This was a big night for Christian Labit as he was winning his 50th European Cup cap. The first had been against Leinster in Donnybrook in 1997. Ironically it was my European Cup debut too. I think I might have got sinbinned, and I did get Man of the Match, and people still talk about my big hit on their outhalf, Christophe Deylaud, and my big fight Sylvain Dispagne. Unfortunately I haven’t racked up 50.  He’s a great character, the most laid-back, easy-going guy you could meet. Loves his shooting and his fishing. Any spare time at all he puts on the waders and his fishing gear. He always brings his dog to training with him. He arrived to training only a couple of weeks ago, opened the boot and out jumped the dog. That was a Monday and he said the dog had been there since Friday. He had forgotten he had been there all weekend.  Every now and again the black starts to come through the hair, and then he’ll turn up one day with the hair purple. He does the hair himself and it goes through three phases, purple, blond and then blonder.

The fans love him.  He seemed to really step it up for this match. The lights went off in the dressing-room when wecame back from our warm-up and Christian took us back into the medical room. Don’t ask me everything he said, because he was speaking so fast, but he really fired the guys up. Screaming his head off, you knew it was big for him.  Anybody who tried to come into the medical room, he told them to get lost. He just took over, and said enough talk, he was the only one who was going to talk now. Everybody else was to do their talking on the pitch. We were 31-0 up with four tries in the back by the 35th minute. It was nice to get the first one myself. Fell over the line really. It was like getting struck by lightening. It doesn’t happen very often to me.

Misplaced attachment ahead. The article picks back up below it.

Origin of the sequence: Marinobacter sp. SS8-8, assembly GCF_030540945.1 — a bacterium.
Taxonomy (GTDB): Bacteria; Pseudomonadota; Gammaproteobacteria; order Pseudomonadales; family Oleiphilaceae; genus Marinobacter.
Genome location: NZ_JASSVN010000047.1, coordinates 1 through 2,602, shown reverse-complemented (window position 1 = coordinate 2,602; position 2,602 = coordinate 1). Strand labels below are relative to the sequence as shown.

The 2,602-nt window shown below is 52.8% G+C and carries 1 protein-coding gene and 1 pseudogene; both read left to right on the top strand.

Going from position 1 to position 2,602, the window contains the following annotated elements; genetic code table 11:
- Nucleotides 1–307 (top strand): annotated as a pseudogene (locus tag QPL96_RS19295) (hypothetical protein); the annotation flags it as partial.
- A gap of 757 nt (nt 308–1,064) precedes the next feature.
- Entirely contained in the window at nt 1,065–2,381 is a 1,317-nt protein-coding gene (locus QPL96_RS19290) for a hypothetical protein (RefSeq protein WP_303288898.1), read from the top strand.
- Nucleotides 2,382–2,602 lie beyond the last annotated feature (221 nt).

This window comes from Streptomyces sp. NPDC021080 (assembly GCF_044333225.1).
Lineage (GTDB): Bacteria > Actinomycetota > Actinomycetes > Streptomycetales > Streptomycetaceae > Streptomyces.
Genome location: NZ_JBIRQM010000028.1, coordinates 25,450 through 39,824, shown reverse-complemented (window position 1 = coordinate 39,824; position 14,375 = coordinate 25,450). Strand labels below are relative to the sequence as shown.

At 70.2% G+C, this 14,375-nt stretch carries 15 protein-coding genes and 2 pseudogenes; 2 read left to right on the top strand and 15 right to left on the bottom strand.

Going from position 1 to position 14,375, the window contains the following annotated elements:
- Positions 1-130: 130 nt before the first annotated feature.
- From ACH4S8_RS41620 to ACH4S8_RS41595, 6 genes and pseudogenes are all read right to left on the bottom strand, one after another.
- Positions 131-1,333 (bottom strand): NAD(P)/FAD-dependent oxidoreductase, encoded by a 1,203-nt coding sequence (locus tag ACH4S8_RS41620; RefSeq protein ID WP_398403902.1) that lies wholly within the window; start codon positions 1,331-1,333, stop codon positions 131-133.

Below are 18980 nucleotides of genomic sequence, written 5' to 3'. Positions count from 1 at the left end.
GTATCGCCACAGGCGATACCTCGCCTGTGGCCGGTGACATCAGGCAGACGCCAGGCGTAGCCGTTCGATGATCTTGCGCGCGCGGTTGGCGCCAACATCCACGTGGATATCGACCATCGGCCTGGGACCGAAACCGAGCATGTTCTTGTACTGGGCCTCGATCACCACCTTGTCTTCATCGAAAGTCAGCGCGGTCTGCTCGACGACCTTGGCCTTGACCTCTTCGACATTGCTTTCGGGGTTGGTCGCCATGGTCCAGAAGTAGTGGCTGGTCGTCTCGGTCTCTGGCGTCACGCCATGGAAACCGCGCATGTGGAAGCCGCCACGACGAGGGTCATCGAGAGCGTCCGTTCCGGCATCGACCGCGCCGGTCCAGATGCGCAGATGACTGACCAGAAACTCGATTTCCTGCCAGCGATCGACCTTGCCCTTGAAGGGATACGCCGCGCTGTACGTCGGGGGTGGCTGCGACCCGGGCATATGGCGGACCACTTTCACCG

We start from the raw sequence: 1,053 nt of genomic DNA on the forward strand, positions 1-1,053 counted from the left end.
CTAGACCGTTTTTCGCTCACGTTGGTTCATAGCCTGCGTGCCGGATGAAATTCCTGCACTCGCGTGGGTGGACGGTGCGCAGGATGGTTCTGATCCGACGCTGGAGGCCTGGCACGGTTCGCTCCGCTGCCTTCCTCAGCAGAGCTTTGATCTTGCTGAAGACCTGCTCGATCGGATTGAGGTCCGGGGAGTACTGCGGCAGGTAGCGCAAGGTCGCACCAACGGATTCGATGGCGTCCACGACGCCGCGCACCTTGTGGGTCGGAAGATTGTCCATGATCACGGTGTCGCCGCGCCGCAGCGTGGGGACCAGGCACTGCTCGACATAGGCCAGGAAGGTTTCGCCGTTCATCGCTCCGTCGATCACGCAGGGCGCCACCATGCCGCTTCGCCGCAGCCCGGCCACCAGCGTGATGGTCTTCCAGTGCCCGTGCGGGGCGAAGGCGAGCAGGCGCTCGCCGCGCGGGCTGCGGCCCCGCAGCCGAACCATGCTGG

We were sh*te last week (against Llanelli) and Glasgow aren’t a bad side, but we just stepped it up, although even in training yesterday the coach still wasn’t happy, talking about missed tackles and taking the foot off the gear.  Guy Noves had told us that if we won we could have last Monday, a bank holiday, off, but if we didn’t he’d see us for training at 10.00am. So as most of the lads had already made plans for a rare extended weekend off, it was clever psychology.  We had a big night in the De Danu with the Glasgow team in. All hands on deck. We have a great team in the bar. Three French fellas, Arnaud, Christophe and Xavier, and our Irish contingent, Mick Clancy, from Salthill in Galway, Clare Monigle from Letterkenny, and Elaine from Mayo; all over here for a year’s study and delighted to be working in the bar.  Mick’s studying law, though you’d never think it by the head on him.

Mick’s one of these happy-go-lucky types, always smiling, always in good form. He’s already learnt a good bit of French and is very good with the ladies, and not studying very hard by the looks of things. Clare from Letterkenny comes in and does the breakfast at the weekends, as well as pulling pints, cleaning the glasses. It’s great to have that mix of Irish and French.  Most of Saturday was spent in Toulouse, testing some of the French food and vin rouge with two friends from Ireland, Nirvard Whelan and his wife Hazel. We headed off in the afternoon to Alby, with its famous basilica, and cobblelock streets which runs throughout this beautiful town and its lovely walks along the Garon river. 

After dinner there we stopped off in an Irish bar called O’Sullivans which is managed by Kevin Shields for a Frenchman called Luke. As the designated driver I just had to watch again. Between being a professional rugby player, owning a pub, being the driver or just the host, I watch an awful lot more drinking than I actually take part in. It’s ridiculous.  Halloween isn’t the same over here. They don’t do the door-to-door thing. Kids get dressed up and go to Halloween parties. No fireworks, no bonfires, just the rain.

When I was younger we started collecting for the bonfire about a month before Halloween; tyres, wood, beds. Anything that burned, we collected it.  The estate with the biggest bonfire was the best and if the other estates found out where your stash was you’d lose it. This always caused a few rows which I always seemed to get involved in. And there was always the annual trip to Moore Street for fireworks.  “Apples and bananas, six for 50!” a voice would shout, before changing tone and saying “do you want some fireworks son?”  “Of course love.”  I’d planned to head to Andorra with Alfie this weekend but the row between the Welsh RFU and Toulouse was resolved and the club have agreed to release him for their game against South Africa this weekend.  We have four championship games in a row now, beginning with a big one for the club against the champions Stade Francais. Last season they beat us home and away and two years ago they beat us in the final. I’m sure it will be a sell-out, and we owe them one.

An interview with Gerry Thornley.